Pity the progressive activist in San Francisco who yearns to champion a new cause.
The city itself is so progressive that onetime “don’t ask, don’t tell” military recruiters are among the million plus people who now attend its annual gay pride march. And activists have already seized upon seemingly every possible issue, from economic inequality to homelessness to workers rights to climate change.
How do you top those stalwart souls who block the way of the Google buses that ferry its workers to Silicon Valley? Or a program that seeks to deter panhandling and save pups bound for death at the pound by paying the homeless a stipend to tend to an otherwise unwanted dog? Or a group that wants to put cigarette-type warning labels on gasoline pumps, cautioning that burning fossil fuels contributes to global warming?
When it comes to recycling, the city has already banned plastic bags, starting with grocery stores and pharmacies in 2007, then retail shops and restaurants in 2013. As for pollution, the city has “Spare the Air” days when it is illegal to burn wood of solid fuels in fireplaces.
Public nudity is a continuing controversy, but how to do you top a couple who get themselves arrested while getting married naked at City Hall?
As for the workplace, the city is contemplating a measure that would give employees the right to ask that their schedule be made flexible to accommodate their lifestyle. (Try that in, say, an auto body shop in the Bronx.)
With regards to child nutrition, a company had no sooner marketed an energy drink for kids than San Francisco filed suit to stop it.
There are so many progressives in San Francisco that other progressives have to stay on their toes.
In fact, there are so many progressives in San Francisco that other progressives have to stay on their toes.
The beggars and pups program drew fire from animal rights activists who worried the foster dogs might be mistreated.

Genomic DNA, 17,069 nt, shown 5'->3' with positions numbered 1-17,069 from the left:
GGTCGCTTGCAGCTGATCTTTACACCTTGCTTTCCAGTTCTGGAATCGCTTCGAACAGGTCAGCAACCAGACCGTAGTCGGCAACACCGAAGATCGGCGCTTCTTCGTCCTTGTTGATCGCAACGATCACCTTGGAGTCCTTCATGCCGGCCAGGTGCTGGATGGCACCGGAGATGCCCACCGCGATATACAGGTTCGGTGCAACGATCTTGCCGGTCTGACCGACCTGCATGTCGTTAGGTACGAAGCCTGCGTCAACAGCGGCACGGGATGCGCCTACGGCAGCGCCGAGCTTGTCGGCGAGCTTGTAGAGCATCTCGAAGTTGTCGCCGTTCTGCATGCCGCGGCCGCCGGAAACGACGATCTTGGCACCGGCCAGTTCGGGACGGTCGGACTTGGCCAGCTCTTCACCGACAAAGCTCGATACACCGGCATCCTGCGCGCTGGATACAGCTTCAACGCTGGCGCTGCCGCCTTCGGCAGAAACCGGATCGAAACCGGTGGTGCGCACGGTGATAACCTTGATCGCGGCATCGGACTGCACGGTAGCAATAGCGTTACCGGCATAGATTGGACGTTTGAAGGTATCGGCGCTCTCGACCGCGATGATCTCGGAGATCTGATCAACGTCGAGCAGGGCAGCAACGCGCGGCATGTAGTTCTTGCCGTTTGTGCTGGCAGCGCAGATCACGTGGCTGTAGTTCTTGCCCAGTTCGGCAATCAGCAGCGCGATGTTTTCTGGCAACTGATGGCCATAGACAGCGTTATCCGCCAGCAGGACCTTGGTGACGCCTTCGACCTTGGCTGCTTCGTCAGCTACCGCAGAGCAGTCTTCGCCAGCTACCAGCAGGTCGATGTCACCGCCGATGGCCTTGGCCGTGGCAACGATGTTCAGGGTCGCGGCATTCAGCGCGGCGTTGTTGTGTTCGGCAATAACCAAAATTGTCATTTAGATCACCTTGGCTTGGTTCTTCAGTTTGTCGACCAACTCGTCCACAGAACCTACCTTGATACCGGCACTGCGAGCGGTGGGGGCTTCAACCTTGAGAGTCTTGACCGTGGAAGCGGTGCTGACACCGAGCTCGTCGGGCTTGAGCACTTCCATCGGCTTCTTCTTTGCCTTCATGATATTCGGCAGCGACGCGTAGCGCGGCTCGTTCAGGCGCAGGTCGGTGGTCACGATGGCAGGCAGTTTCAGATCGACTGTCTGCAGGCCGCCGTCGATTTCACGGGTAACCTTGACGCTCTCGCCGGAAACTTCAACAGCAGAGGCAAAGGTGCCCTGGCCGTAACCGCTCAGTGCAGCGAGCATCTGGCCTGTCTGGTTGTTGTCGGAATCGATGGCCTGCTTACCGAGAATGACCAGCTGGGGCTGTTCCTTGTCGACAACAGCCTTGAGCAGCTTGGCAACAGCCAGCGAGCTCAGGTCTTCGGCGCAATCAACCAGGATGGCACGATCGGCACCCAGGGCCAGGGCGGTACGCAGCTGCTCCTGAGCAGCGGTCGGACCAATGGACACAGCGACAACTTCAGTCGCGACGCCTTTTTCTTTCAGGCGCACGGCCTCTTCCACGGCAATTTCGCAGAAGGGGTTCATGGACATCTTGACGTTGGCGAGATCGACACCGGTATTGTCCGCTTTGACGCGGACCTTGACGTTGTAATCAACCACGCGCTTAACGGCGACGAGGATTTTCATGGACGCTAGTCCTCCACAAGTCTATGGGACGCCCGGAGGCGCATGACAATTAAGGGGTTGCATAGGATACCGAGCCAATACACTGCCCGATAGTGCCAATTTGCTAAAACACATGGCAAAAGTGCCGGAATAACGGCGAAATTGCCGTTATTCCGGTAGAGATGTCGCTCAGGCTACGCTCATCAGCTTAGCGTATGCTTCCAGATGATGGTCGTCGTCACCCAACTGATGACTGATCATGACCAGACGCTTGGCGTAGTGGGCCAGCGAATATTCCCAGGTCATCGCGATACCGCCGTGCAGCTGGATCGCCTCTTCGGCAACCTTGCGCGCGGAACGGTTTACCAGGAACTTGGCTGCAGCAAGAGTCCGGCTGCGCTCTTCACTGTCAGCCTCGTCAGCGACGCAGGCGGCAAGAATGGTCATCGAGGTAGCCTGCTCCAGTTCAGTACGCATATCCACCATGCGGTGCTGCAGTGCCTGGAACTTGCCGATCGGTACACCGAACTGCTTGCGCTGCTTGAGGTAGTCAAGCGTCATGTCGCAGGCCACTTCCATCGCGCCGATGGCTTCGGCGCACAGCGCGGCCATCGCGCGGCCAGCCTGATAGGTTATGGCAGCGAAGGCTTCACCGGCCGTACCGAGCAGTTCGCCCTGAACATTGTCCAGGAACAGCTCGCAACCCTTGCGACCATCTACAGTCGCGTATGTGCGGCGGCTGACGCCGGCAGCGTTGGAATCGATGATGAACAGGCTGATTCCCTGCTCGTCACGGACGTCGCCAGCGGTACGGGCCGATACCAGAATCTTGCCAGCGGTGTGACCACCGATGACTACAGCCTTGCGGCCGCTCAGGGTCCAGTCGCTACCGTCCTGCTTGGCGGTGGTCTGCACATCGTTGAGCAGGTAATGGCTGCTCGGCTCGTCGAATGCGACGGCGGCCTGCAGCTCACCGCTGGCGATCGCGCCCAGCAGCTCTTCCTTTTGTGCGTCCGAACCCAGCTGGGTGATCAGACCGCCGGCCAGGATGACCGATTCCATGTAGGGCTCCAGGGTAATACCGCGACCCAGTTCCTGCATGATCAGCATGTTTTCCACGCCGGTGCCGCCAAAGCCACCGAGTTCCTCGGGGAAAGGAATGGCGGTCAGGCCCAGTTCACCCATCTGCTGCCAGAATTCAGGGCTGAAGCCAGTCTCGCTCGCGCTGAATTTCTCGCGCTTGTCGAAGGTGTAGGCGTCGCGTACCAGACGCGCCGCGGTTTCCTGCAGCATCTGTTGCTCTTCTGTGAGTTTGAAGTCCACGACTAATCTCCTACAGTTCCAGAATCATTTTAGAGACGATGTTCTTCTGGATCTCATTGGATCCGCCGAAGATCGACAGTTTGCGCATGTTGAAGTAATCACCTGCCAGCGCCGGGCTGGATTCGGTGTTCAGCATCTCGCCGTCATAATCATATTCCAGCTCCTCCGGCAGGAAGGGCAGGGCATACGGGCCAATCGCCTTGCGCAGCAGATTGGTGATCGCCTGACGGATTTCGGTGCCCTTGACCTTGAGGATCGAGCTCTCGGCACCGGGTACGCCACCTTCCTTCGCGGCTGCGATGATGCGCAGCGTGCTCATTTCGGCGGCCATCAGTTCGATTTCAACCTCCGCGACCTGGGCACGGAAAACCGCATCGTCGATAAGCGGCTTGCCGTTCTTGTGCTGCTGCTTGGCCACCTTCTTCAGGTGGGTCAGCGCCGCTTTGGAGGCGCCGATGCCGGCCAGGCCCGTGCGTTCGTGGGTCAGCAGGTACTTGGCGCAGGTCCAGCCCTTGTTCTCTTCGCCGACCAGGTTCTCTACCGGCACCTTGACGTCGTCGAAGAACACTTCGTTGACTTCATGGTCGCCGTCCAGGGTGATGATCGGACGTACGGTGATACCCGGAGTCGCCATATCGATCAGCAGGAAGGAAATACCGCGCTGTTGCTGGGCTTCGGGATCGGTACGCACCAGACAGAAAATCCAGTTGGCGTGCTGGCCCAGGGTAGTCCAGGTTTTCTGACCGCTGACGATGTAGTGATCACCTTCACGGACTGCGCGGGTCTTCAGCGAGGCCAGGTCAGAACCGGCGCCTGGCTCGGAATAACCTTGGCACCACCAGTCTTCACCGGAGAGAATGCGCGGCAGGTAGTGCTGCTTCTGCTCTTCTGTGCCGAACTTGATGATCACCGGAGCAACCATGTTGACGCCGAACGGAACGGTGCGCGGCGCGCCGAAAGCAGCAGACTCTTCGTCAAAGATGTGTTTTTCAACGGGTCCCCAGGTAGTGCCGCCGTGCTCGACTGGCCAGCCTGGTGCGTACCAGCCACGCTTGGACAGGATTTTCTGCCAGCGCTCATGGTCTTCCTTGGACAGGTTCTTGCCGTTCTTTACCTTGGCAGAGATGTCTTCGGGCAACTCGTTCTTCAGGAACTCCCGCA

An advertising campaign about sugary drinks and childhood obesity was criticized after a woman noticed that the kids in the ads had been Photoshopped to look fatter than they actually are.
But, as the crinkled and upturned noses of the techie rich attest, the city has an abundance of street people. And that would suggest ample opportunities for a progressive.
When it comes to heroin users, the city has long since progressed to exchanging clean hypodermic needles for used ones, at the rate of 2.7 million a year.
But there are also crack heads, and in recent days a progressive came with what seemed at first to be an actual new idea:
Distribute clean crack pipes!
The activist behind it is Isaac Jackson of the Urban Survivors Network. He is apparently the same gentleman who appears in a recent YouTube video about the drug war.
“The drug war is a big hindrance to my freedom,” he says in the video. “It tells my what to do with my body even though my body says that what I'm doing is OK most of the time.”
He adds, “I think it’s a big drag. People I don’t know telling me when my highs should be, when my lows should be. I think that is a bit much.”
Jackson, who was not reachable for comment on Thursday, has told reporters that he himself is a former crack smoker and a current intravenous drug user. He suggests that the pipe giveaway would not only prevent cut lips, but would also help prevent the spread of diseases such as Hepatitis C.
The city initially seemed open to at least entertaining the idea, but has since come out against it. The top San Francisco health official, Barbara Garcia, told a reporter, "That recommendation has not come to me. And I'm telling you that if it did, I would say 'absolutely no, we are not going to distribute crack pipes.'”
And she did not stop there.
“We have a lot of things to consider for those who are using crack for improving their health,” she went on to say. “And the distribution of crack pipes is not something I'm going to consider."
In true activist tradition such as displayed by the nude newlyweds, Jackson has announced plans to go ahead with the giveaway even though it may violate law against possessing narcotics paraphernalia. He figures on starting in early March, likely in Hemlock Alley, off Polk Street, near a present needle exchange. He has said that an anonymous donor has contributed “seed money” and he is presently looking for “avenues of funding.”
Sadly, even if the money comes through, Jackson will only be following the lead of a program in Seattle that has been distributing crack pipes and needles since 2010. Seattle, it seems, may be an even tougher place than San Francisco to be a progressive activist who does not want to be just a follower.
But probably not.